Converting an S Corporation to a C Corporation Eliminates Certain Tax Benefits, According to the IRS, Even If the Corporation Converts Back to S Status

345829246_a7434a76dc_z.jpgElecting “subchapter S” status has many benefits for a corporation and its shareholders, although it is subject to certain limitations on the number and type of shareholders. If a corporation’s S status is revoked, it may be able to make the election again at a later date, but that raises the question of whether tax benefits available to shareholders during the original subchapter S election are still available. The Office of Chief Counsel for the Internal Revenue Service (IRS) recently issued a memorandum on this question with regard to corporate earnings for which shareholders paid income tax, but that they did not receive as dividends. IRS regulations assign a special account for these funds and allow shareholders to withdraw them tax-free in later tax years. The account does not, however, survive the revocation of subchapter S status, meaning that shareholders lose tax-free access to those funds.

Shareholders of S corporations pay taxes on corporate income, similar to partnership taxation. They are responsible for paying income tax on their pro rata share of corporate income even if they do not receive dividends during that tax year. The IRS allows S corporation shareholders to withdraw dividends for previous tax years without incurring additional tax liability, since that money was already taxed. IRS regulations define an “accumulated adjustments account” (AAA) as containing the amount of corporate earnings taxed to shareholders but not yet paid out to them. 26 U.S.C. §§ 1366(a)(1), 1368(e)(1); 26 C.F.R. § 1.1368-2. The account is not apportioned among the shareholders.

The question presented to the IRS was whether an S corporation’s AAA survived “beyond the post-termination transition period into a subsequent S period.” In Memorandum No. 201446021 (PDF file) (“IRS Memo”), issued on November 14, 2014, the IRS concluded that the AAA does not survive this transition.

The taxpayer at issue originally incorporated as a C corporation and later elected to be taxed as an S corporation. It was turning a profit at the time it made the subchapter S election, and it continued to do so afterwards. The shareholders revoked the corporation’s S status, which began a period known as the “post-termination transition period” (PTTP). 26 U.S.C. § 1377(b). Federal tax law allows a corporation to distribute the balance of the AAA to shareholders during the PTTP without incurring any additional tax liability. 26 U.S.C. § 1371(e). The corporation made distributions to its shareholders during this time, but it did not have enough cash on hand to distribute the full balance of the AAA. It elected subchapter S taxation again, after the end of the PTTP, and requested a ruling on whether it could distribute the remainder of the balance of the AAA.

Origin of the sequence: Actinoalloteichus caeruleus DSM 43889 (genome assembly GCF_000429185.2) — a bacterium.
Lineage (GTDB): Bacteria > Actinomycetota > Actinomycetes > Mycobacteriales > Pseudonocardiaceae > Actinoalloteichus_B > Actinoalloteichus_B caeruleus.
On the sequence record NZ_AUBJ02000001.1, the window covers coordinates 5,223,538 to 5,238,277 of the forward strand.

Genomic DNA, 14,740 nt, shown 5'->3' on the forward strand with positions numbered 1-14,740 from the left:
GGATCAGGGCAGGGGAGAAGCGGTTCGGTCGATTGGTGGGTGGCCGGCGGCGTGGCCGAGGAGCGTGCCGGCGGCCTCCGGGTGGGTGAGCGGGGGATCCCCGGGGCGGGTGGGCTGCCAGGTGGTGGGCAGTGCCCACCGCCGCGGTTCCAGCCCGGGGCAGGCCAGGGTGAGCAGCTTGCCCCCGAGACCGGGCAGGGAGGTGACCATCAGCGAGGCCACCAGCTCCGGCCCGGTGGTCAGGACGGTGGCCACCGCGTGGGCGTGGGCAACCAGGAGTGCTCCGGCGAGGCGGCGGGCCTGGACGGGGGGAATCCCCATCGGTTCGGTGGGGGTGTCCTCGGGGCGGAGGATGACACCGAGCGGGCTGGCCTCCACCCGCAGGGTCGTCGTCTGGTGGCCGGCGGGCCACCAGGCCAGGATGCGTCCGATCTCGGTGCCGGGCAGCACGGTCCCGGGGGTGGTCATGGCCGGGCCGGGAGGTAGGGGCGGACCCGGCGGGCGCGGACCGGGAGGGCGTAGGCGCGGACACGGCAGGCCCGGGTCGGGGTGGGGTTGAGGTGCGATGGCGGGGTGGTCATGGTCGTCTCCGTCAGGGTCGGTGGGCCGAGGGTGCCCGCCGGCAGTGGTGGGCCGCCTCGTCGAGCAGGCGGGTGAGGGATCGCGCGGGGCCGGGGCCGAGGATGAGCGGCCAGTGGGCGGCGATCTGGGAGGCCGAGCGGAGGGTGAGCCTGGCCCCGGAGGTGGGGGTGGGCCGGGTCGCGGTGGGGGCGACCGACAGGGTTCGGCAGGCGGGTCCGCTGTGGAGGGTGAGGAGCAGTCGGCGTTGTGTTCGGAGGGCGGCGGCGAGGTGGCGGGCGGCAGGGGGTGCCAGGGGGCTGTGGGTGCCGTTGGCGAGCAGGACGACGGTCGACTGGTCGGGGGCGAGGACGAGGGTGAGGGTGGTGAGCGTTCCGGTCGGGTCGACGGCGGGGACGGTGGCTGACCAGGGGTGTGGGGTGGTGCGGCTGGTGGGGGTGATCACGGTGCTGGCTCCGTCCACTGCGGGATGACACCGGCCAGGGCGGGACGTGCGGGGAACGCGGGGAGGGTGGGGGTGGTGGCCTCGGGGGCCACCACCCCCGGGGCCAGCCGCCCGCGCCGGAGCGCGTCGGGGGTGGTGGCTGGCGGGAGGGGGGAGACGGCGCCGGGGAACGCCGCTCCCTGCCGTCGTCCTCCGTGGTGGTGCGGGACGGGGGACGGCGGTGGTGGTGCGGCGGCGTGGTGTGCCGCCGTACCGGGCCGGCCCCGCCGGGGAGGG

The IRS memorandum reviewed the legislative histories of the 1958 bill creating subchapter S and the 1982 bill creating the AAA concept. It found that they indicate an intent for “undistributed taxable income [to] expire at the end of any given S period.” IRS Memo at 5. The IRS therefore concluded that any remaining balance in the corporation’s AAA was no longer available to its shareholders, at least free of tax.

Business law attorney Samuel C. Berger represents New York and New Jersey entrepreneurs and businesses in a variety of legal matters through fixed-fee legal-service packages. Contact us today online or at (212) 380-8117 to schedule a confidential consultation with an experienced and skilled business advisor.

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Photo credit: Phillip Ingham [CC BY-ND 2.0], via Flickr.